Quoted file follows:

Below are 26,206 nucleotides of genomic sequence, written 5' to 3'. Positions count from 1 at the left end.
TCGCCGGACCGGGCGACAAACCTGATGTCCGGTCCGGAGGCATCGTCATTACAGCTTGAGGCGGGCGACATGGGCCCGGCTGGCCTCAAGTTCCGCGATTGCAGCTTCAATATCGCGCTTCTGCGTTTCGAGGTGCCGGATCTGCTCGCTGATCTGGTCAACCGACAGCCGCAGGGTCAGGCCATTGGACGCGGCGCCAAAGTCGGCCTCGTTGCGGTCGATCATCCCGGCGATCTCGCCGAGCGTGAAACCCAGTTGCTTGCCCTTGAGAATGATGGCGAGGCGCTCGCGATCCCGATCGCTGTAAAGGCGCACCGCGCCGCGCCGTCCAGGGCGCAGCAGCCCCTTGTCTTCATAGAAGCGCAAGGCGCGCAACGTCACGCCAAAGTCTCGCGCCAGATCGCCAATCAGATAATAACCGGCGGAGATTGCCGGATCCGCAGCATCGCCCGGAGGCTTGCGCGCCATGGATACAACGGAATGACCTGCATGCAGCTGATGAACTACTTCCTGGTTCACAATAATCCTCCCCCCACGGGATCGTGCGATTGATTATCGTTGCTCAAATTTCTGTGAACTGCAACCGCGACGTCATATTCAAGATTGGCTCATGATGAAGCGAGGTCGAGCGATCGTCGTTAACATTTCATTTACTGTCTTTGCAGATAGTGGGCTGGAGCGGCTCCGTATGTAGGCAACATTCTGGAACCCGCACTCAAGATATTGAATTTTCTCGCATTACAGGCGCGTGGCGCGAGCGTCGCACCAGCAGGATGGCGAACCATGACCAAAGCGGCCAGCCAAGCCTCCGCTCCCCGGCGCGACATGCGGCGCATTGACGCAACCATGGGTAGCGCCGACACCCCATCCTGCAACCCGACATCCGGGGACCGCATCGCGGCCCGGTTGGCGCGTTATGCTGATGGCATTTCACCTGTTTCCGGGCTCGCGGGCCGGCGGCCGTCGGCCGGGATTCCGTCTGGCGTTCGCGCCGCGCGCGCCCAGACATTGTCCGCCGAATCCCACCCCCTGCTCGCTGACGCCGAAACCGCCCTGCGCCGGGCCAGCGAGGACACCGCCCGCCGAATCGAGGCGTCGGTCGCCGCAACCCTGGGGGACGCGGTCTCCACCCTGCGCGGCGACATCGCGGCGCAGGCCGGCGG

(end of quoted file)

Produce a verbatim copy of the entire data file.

Below are 26,206 nucleotides of genomic sequence, written 5' to 3'. Positions count from 1 at the left end.
TCGCCGGACCGGGCGACAAACCTGATGTCCGGTCCGGAGGCATCGTCATTACAGCTTGAGGCGGGCGACATGGGCCCGGCTGGCCTCAAGTTCCGCGATTGCAGCTTCAATATCGCGCTTCTGCGTTTCGAGGTGCCGGATCTGCTCGCTGATCTGGTCAACCGACAGCCGCAGGGTCAGGCCATTGGACGCGGCGCCAAAGTCGGCCTCGTTGCGGTCGATCATCCCGGCGATCTCGCCGAGCGTGAAACCCAGTTGCTTGCCCTTGAGAATGATGGCGAGGCGCTCGCGATCCCGATCGCTGTAAAGGCGCACCGCGCCGCGCCGTCCAGGGCGCAGCAGCCCCTTGTCTTCATAGAAGCGCAAGGCGCGCAACGTCACGCCAAAGTCTCGCGCCAGATCGCCAATCAGATAATAACCGGCGGAGATTGCCGGATCCGCAGCATCGCCCGGAGGCTTGCGCGCCATGGATACAACGGAATGACCTGCATGCAGCTGATGAACTACTTCCTGGTTCACAATAATCCTCCCCCCACGGGATCGTGCGATTGATTATCGTTGCTCAAATTTCTGTGAACTGCAACCGCGACGTCATATTCAAGATTGGCTCATGATGAAGCGAGGTCGAGCGATCGTCGTTAACATTTCATTTACTGTCTTTGCAGATAGTGGGCTGGAGCGGCTCCGTATGTAGGCAACATTCTGGAACCCGCACTCAAGATATTGAATTTTCTCGCATTACAGGCGCGTGGCGCGAGCGTCGCACCAGCAGGATGGCGAACCATGACCAAAGCGGCCAGCCAAGCCTCCGCTCCCCGGCGCGACATGCGGCGCATTGACGCAACCATGGGTAGCGCCGACACCCCATCCTGCAACCCGACATCCGGGGACCGCATCGCGGCCCGGTTGGCGCGTTATGCTGATGGCATTTCACCTGTTTCCGGGCTCGCGGGCCGGCGGCCGTCGGCCGGGATTCCGTCTGGCGTTCGCGCCGCGCGCGCCCAGACATTGTCCGCCGAATCCCACCCCCTGCTCGCTGACGCCGAAACCGCCCTGCGCCGGGCCAGCGAGGACACCGCCCGCCGAATCGAGGCGTCGGTCGCCGCAACCCTGGGGGACGCGGTCTCCACCCTGCGCGGCGACATCGCGGCGCAGGCCGGCGG